Senate OKs The Reconciliation Act – H.R. 4872
Members of the Senate have just voted 56-43 to pass H.R. 4872, the Patient Protection and Affordable Care Act “fixer bill,” and the House is getting ready to re-vote on the bill.
Sen. Johnny Isakson, R-Ga., did not vote. All other Republicans voted against the bill. The Democrats who voted against the bill are Sens. Blanche Lincoln, D-Ark., Mark Pryor, D-Ark., and Ben Nelson, D-Neb.
Democrats have been using the budget reconciliation process rules to get H.R. 4872, the Reconciliation Act of 2010, through the Senate with just 51 votes, rather than the 60 votes that normally would be required.
Alan Frumin, the Senate parliamentarian, ruled early today that two college student aid provisions in H.R. 4872 are ineligible for consideration under budget reconciliation process rules.
Democrats are holding the re-vote on H.R. 4872 in the House to avoid the need to try to pass the bill in the House using ordinary Senate rules.
The student aid provisions would protect students from future cuts in grants if Congress does not provide enough money to pay for the grants. The provisions violate budget reconciliation process eligibility rules because they do not produce savings, according to Jim Manley, a spokesman for Senate Majority Leader Harry Reid, D-Nev.
The provisions are “minor,” but because they are likely to be subject to procedural challenges on the floor, and ultimately struck from the bill, they are being removed from the bill, Manley says.
The bill is going back to the House for a new vote because the House and Senate must approve the same version of the bill before President Obama can sign the bill into law.
House Majority Leader Steny Hoyer, D-Md., said today that the House would set to work on the H.R. 4872 re-vote as soon as the Senate wrapped up its work on the bill.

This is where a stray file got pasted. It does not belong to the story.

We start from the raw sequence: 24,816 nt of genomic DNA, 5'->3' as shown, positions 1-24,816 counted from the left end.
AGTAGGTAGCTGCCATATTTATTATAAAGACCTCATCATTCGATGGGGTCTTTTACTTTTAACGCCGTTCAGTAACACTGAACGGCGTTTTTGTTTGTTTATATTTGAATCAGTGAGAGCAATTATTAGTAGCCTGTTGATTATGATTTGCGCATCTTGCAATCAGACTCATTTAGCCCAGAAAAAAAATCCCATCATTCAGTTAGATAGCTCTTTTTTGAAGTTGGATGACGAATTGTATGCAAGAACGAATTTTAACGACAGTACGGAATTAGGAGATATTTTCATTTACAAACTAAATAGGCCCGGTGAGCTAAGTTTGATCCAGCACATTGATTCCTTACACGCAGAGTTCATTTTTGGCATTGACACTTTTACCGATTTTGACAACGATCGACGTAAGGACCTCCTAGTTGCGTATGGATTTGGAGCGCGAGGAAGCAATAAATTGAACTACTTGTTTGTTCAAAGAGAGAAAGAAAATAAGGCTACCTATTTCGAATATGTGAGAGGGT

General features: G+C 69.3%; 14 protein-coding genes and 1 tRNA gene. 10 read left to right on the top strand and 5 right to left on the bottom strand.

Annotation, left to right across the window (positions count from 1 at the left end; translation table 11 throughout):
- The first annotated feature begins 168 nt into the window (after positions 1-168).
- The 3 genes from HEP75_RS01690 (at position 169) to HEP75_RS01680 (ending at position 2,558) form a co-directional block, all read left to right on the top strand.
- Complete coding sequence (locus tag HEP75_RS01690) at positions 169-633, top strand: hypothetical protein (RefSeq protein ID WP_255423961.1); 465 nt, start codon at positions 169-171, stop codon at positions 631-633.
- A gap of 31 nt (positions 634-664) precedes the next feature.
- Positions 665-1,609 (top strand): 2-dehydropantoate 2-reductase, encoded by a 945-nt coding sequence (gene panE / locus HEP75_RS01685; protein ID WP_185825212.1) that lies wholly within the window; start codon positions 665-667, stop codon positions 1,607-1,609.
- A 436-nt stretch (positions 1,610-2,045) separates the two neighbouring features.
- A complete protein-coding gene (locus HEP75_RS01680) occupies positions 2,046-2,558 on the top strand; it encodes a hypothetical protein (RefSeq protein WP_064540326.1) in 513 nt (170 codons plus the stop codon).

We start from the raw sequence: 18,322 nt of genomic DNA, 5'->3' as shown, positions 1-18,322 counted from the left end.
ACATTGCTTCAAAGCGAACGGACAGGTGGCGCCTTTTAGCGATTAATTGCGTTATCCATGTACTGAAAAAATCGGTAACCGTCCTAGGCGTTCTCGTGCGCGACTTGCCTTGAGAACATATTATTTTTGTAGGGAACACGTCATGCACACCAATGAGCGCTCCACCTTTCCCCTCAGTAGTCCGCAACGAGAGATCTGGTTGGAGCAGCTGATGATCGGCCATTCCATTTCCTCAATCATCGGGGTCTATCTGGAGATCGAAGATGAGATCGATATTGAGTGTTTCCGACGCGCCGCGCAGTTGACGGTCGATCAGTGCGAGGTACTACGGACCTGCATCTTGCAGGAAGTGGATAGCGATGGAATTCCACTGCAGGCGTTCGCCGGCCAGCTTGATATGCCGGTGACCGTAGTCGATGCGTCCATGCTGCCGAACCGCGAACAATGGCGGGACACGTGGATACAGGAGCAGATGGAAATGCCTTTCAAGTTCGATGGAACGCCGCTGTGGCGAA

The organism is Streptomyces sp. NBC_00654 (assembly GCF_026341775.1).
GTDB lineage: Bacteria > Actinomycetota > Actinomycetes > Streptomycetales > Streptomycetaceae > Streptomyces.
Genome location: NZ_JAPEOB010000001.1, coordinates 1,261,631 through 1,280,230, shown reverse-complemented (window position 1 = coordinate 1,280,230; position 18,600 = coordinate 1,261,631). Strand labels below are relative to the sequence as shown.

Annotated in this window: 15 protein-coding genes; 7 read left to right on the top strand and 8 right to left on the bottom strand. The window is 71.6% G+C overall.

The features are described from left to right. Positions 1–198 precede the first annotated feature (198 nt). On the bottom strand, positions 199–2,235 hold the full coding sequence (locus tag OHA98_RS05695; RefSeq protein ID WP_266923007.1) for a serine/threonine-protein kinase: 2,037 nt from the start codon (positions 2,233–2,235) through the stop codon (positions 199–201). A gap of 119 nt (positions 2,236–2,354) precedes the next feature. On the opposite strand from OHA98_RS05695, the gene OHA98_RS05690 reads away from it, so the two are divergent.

President Obama already has signed the PPACA bill, H.R. 3590, into law.
That bill will lead to many major changes, such as the creation of a health insurance exchange system, nonprofit health insurance cooperatives and a voluntary long term care benefits program, regardless of what happens to H.R. 4872.
If H.R. 4872 takes effect as written, without being amended, it would make a number of changes in PPACA.
H.R. 4872 would, very example, increase the penalty for affected individuals who fail to own qualified health coverage to $2,000, from $750; ease the effects of a proposed 40% “Cadillac plan excise tax” on issuers of expensive health insurance plans; and impose a new tax on income from annuities and other investment vehicles.
State regulators already are suing to block implementation of PPACA and H.R. 4872, and federal and state agencies likely will spend years implementing bill provisions.
Federal agencies are still developing regulations to implement the Health Insurance Portability and Accountability Act of 1996, a much less ambitious act.
The list of federal agencies responsible for implementing PPACA includes the Internal Revenue Service, the U.S. Department of Labor’s Employee Benefits Security Administration, and the U.S. Department of Health and Human Services.
Internal Revenue Service Commissioner Douglas Shulman talked about PPACA implementation during a House Ways and Means Committee oversight subcommittee hearing.
The IRS will not be auditing taxpayers to determine whether they have insurance, Shulman said.
Instead, HHS officials will work with insurers to verify whether taxpayers have the minimum required coverage, Shulman said.
Insurers will give the IRS standard forms “so they can, in turn, deliver about $500 billion in tax relief to help middle class families and small businesses pay for health insurance,” Shulman said.